Leonie* and her family (her partner and her 3 kids) had been living in their home for 5 years. It was pretty run down – holes in the skirting board, leaks that had never been repaired. But they hadn’t had a rent increase since moving in, so they just lived with it.
"From my perspective we’d done a lot. We’d put up a fence and done the garden. We’d made it into a home."
In May Leonie received a rent increase letter. She got in touch with the real estate agent to let them know she was happy to pay the increase, but there were a number of outstanding repairs issues that needed to be completed. She was told ‘the landlord won’t go for that’. So she decided to make an application to the NSW Civil and Administrative Tribunal. She let the real estate agent know what she was doing.
That afternoon she got a text message from the agent letting her know they were terminating her agreement, and her termination letter arrived in the mail the next day.
She immediately amended her application to include retaliatory eviction. At conciliation she negotiated for an extra 3 months notice and repairs to be done. The real estate agent told her the reason for the termination is that the landlord has ‘reassessed their family situation’ and decided they need to move back in. Leonie doesn’t believe them:
"I’m pretty sure that is not true and that I just didn’t do what they wanted and made a fuss."
The impact of eviction on Leonie will be significant:
“I just don’t know if we are going to be able to stay in the local area. I’m going to inspections and there are twenty or thirty other families there. We can’t compete with other families with two incomes. So I’m really worried we’re going to have to move out of the area. This will have a big impact for us.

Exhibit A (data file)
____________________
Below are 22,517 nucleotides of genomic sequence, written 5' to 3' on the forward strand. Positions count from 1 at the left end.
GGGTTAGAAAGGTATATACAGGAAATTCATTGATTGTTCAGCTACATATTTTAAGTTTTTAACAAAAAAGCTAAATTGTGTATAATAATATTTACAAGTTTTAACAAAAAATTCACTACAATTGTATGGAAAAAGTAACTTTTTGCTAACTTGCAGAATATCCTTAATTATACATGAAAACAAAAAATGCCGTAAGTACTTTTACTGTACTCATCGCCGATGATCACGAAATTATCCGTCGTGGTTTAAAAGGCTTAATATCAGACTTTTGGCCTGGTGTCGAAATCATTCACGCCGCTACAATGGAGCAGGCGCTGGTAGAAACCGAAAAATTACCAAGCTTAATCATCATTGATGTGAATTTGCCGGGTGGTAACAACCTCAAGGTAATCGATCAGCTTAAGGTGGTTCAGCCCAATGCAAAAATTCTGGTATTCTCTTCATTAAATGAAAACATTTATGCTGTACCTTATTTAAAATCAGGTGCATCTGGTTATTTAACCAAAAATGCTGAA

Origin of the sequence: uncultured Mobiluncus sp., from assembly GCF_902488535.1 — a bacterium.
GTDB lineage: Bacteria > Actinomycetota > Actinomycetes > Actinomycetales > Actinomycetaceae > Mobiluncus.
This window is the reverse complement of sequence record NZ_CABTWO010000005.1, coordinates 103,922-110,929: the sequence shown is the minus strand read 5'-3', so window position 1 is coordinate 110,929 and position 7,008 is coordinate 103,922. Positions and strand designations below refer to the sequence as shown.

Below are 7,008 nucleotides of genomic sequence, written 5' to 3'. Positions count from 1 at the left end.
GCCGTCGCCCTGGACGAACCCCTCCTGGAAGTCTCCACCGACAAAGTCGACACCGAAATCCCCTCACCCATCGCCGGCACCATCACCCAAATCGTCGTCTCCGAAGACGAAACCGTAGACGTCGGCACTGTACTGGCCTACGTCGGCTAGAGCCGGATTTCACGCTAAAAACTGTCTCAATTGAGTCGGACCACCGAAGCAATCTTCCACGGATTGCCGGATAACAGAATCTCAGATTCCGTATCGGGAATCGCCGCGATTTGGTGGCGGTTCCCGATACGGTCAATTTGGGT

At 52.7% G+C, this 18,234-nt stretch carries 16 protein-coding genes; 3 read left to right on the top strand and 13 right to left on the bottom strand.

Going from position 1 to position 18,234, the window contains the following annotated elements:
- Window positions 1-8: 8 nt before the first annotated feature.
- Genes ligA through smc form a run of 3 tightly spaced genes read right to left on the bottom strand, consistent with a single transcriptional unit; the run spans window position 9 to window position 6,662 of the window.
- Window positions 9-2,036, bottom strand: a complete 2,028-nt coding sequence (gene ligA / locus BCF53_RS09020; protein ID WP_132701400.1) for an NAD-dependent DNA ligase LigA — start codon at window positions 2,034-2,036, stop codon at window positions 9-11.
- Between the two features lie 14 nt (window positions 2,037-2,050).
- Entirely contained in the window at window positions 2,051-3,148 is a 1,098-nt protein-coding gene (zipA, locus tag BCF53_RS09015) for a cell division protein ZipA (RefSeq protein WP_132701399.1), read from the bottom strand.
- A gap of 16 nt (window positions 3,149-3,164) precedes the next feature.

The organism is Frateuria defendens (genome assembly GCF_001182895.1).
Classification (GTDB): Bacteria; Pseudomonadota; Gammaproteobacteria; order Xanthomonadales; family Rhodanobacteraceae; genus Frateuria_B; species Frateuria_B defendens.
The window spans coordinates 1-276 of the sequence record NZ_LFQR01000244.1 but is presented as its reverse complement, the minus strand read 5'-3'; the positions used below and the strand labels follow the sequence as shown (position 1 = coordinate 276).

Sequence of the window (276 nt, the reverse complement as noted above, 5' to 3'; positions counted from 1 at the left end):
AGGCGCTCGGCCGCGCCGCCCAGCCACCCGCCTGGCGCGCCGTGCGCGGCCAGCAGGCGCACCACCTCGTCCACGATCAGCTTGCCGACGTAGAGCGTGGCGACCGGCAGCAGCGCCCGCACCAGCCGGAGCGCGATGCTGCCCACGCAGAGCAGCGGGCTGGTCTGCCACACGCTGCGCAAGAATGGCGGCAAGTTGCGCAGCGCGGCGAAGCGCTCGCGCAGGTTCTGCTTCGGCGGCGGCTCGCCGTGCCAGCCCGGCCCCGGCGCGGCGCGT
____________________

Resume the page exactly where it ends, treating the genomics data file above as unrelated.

"I feel like we can’t move out of the area because my 17 year old is just going into year 12 now. In the past as a single mum I had to move my daughter and change school 8 times. When we moved here with my partner, it was supposed to bring stability for her – that was our promise to her.
"Also for my other two children there will be a big impact. They have special needs. One thing already I can say – I have NDIS forms filled in and ready to post. The area I’m in now has NDIS already in place, but in the other two areas just next door it has not rolled in. I don’t know what council area I’ll be in when we move so it is very confusing. I don’t know if I should send through the forms.
"As well, at the moment we can access a specific service in the area for disability. But when we move out we won’t be able to access these any longer. The loss of this disability service will be a huge loss for me and my family. One of my children has access to funding, because she has had her disability recognised we’re able to access funds and services. My other child doesn’t have funding and so we are completely reliant on the local community centre. We go there for her speech, occupational therapy and sensory issues. Those are three professionals who we have a relationship with. They know our family and we’ve been going there for 3 years. We’ll lose that. If we move to another council area we have to start all over again."
* Not her real name. Leonie has chosen not to be identified because she is worried about the security of her tenure in her new rented home if she publicly shares her story.